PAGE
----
Sneak peek: Taproot Café offers locally sourced, healthy meals in Hoover

Read Time 2 Minutes

Michelle and Reggie Torbor, owners at Taproot Cafe.
Michelle and Reggie Torbor, owners at Taproot Cafe. Photo by Pat Byington for Bham Now

If you are looking for healthy meals that embrace locally sourced ingredients, the just-opened Taproot Café in Hoover is your new “go to” place.

This past weekend, Bham Now toured the Taproot Café in Hoover, which is located at 5190 Medford Drive, Suite 124—next door to Jubilee Joe’s. We were given a personal tour by the owners – a  husband-and-wife dynamic duo Reggie and Michelle Torbor. 

Former NFL Player & Professional Counselor

Taproot Cafe
Michelle and Reggie Torbor, owners at Taproot Cafe. Photo by Pat Byington for Bham Now

The Torbors are generous and entrepreneurial. New to the restaurant business, Reggie is a former Auburn University football player, NFL linebacker, and Giants Super Bowl Champion. He currently serves as a prolific motivational speaker and Personal Development Manager at Brasfield & Gorrie. Michelle is a Licensed Professional Counselor and owner of Cardinal Wellness where she specializes in anxiety and trauma. Their family lives in Hoover, and they love the community.

“We wanted to do something that was health conscious, community focused and environmentally friendly,” Reggie told me. “We decided we could do this however we wanted, so we started dreaming – we got out the whiteboard and started brainstorming. We wanted to basically use food as a tool to get people to come and have great conversations.  Meet really good people -affecting the community from there.”

Healthy Food

Providing healthy food options is important to the Torbor’s Taproot Café . 

We needed a healthier option in Hoover,” Michelle said. We live here. Our kids are here. I work here. We needed healthier options, so we thought why not us?”

Fresh, local ingredients are what makes Taproot stand apart. They serve:

  • Salads
  • Sandwiches
  • Toasts
  • Smoothies

Here is their menu board.

Taproot Cafe
Taproot Cafe Menu. Photo by Pat Byington for Bham Now
Taproot Cafe menu
Taproot Cafe Menu. Photo by Pat Byington for Bham Now

Sourcing their food from local farmers and makers is also important to the Torbers.

“We believe that this route is worth it. Playing our part in the sustainability of people, the environment, and our local economy is worth it. We want to see others understand their power to make a difference as well.”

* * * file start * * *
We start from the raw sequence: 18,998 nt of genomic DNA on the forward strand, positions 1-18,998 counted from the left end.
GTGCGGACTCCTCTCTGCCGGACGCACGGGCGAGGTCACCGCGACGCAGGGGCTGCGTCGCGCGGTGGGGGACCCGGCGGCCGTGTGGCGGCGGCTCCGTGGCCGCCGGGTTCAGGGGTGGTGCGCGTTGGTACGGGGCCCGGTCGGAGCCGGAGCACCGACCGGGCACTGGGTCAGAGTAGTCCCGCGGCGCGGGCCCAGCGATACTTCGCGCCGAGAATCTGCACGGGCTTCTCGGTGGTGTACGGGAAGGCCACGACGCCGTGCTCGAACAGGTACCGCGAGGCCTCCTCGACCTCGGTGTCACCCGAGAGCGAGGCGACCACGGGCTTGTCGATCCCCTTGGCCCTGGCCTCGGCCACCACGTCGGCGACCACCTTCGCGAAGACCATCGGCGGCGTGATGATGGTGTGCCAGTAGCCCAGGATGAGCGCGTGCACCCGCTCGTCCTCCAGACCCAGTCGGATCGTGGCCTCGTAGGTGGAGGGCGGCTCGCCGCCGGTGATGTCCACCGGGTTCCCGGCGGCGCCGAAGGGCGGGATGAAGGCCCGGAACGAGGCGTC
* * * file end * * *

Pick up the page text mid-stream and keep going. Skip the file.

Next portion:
On a personal note, I tried Taproot’s berry smoothie. It was perhaps the first “real fruit tasting” smoothie I have consumed in years.

Customer-Led

Taproot Cafe
Customer -led. Taproot Cafe. Photo via Pat Byington for Bham Now

Welcoming and humble, the Torbors freely admit they are not experts in the restaurant business. 

“We tell folks that walk in we are not experts. Some of the improvements we have made come from customer feedback. We have made a lot of those changes and it has helped us get better. It is a living evolving thing, which is fun to be a part of,” said Reggie

Michelle added, “It is intentional, one of our values. We set out in the beginning to be open to change to realize that we can not be perfect. We want to be customer-led.”

If you are looking for healthy food options and good company, Taproot Cafe is a new exciting place. Check it out. Additional details

Hours

Open 7:00am to 7:00pm Monday to Saturday

Closed on Sunday

Location & Additional Info

How do you find the Taproot Cafe? Input into your GPS –  5190 Medford Drive, Suite 124, Hoover, AL 35244. They are next door to Jubilee Joe’s and near the Starbuck’s Coffee.Call 205.502.7781 or email info@taproot-cafe.com to place order.

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  • Longtime conservationist. Former Executive Director at the Alabama Environmental Council and Wild South. Publisher of the Bama Environmental News for more than 18 years. Career highlights include playing an active role in the creation of Alabama's Forever Wild program, Little River Canyon National Preserve, Dugger Mountain Wilderness, preservation of special places throughout the East through the Wilderness Society and the strengthening (making more stringent) the state of Alabama's cancer risk and mercury standards.